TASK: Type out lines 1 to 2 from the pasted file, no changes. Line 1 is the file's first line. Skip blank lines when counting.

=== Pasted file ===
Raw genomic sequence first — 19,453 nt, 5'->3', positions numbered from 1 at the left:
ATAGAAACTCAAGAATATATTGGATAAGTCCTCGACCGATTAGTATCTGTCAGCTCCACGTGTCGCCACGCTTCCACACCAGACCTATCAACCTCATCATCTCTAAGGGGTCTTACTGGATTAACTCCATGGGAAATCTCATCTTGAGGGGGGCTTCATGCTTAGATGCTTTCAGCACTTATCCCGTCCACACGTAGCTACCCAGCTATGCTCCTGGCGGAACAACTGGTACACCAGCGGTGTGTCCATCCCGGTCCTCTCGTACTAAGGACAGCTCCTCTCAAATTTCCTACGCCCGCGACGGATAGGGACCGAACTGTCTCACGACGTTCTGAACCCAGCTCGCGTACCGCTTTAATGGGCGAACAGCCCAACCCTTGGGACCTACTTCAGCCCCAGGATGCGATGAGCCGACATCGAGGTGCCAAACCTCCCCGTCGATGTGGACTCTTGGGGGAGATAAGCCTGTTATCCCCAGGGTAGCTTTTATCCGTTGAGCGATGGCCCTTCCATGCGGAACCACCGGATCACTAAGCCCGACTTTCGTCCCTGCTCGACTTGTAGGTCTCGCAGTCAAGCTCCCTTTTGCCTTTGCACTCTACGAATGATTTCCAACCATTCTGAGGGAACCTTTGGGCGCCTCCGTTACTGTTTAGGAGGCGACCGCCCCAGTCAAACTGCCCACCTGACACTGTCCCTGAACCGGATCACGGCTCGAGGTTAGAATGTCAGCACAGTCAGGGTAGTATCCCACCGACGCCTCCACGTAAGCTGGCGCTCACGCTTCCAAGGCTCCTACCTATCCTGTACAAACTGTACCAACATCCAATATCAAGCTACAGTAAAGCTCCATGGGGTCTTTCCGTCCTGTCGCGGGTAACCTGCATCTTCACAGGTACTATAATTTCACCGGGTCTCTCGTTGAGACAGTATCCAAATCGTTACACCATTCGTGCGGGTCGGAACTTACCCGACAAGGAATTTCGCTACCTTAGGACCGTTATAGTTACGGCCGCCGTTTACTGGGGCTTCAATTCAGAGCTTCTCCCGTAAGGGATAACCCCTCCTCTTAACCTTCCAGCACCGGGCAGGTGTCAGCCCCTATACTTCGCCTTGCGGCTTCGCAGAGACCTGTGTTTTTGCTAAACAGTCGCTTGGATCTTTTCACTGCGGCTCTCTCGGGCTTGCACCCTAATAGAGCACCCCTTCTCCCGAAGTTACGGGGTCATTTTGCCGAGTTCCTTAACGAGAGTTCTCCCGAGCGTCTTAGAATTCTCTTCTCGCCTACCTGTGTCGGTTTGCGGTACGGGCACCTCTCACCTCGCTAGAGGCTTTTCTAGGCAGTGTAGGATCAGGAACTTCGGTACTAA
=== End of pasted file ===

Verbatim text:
Raw genomic sequence first — 19,453 nt, 5'->3', positions numbered from 1 at the left:
ATAGAAACTCAAGAATATATTGGATAAGTCCTCGACCGATTAGTATCTGTCAGCTCCACGTGTCGCCACGCTTCCACACCAGACCTATCAACCTCATCATCTCTAAGGGGTCTTACTGGATTAACTCCATGGGAAATCTCATCTTGAGGGGGGCTTCATGCTTAGATGCTTTCAGCACTTATCCCGTCCACACGTAGCTACCCAGCTATGCTCCTGGCGGAACAACTGGTACACCAGCGGTGTGTCCATCCCGGTCCTCTCGTACTAAGGACAGCTCCTCTCAAATTTCCTACGCCCGCGACGGATAGGGACCGAACTGTCTCACGACGTTCTGAACCCAGCTCGCGTACCGCTTTAATGGGCGAACAGCCCAACCCTTGGGACCTACTTCAGCCCCAGGATGCGATGAGCCGACATCGAGGTGCCAAACCTCCCCGTCGATGTGGACTCTTGGGGGAGATAAGCCTGTTATCCCCAGGGTAGCTTTTATCCGTTGAGCGATGGCCCTTCCATGCGGAACCACCGGATCACTAAGCCCGACTTTCGTCCCTGCTCGACTTGTAGGTCTCGCAGTCAAGCTCCCTTTTGCCTTTGCACTCTACGAATGATTTCCAACCATTCTGAGGGAACCTTTGGGCGCCTCCGTTACTGTTTAGGAGGCGACCGCCCCAGTCAAACTGCCCACCTGACACTGTCCCTGAACCGGATCACGGCTCGAGGTTAGAATGTCAGCACAGTCAGGGTAGTATCCCACCGACGCCTCCACGTAAGCTGGCGCTCACGCTTCCAAGGCTCCTACCTATCCTGTACAAACTGTACCAACATCCAATATCAAGCTACAGTAAAGCTCCATGGGGTCTTTCCGTCCTGTCGCGGGTAACCTGCATCTTCACAGGTACTATAATTTCACCGGGTCTCTCGTTGAGACAGTATCCAAATCGTTACACCATTCGTGCGGGTCGGAACTTACCCGACAAGGAATTTCGCTACCTTAGGACCGTTATAGTTACGGCCGCCGTTTACTGGGGCTTCAATTCAGAGCTTCTCCCGTAAGGGATAACCCCTCCTCTTAACCTTCCAGCACCGGGCAGGTGTCAGCCCCTATACTTCGCCTTGCGGCTTCGCAGAGACCTGTGTTTTTGCTAAACAGTCGCTTGGATCTTTTCACTGCGGCTCTCTCGGGCTTGCACCCTAATAGAGCACCCCTTCTCCCGAAGTTACGGGGTCATTTTGCCGAGTTCCTTAACGAGAGTTCTCCCGAGCGTCTTAGAATTCTCTTCTCGCCTACCTGTGTCGGTTTGCGGTACGGGCACCTCTCACCTCGCTAGAGGCTTTTCTAGGCAGTGTAGGATCAGGAACTTCGGTACTAA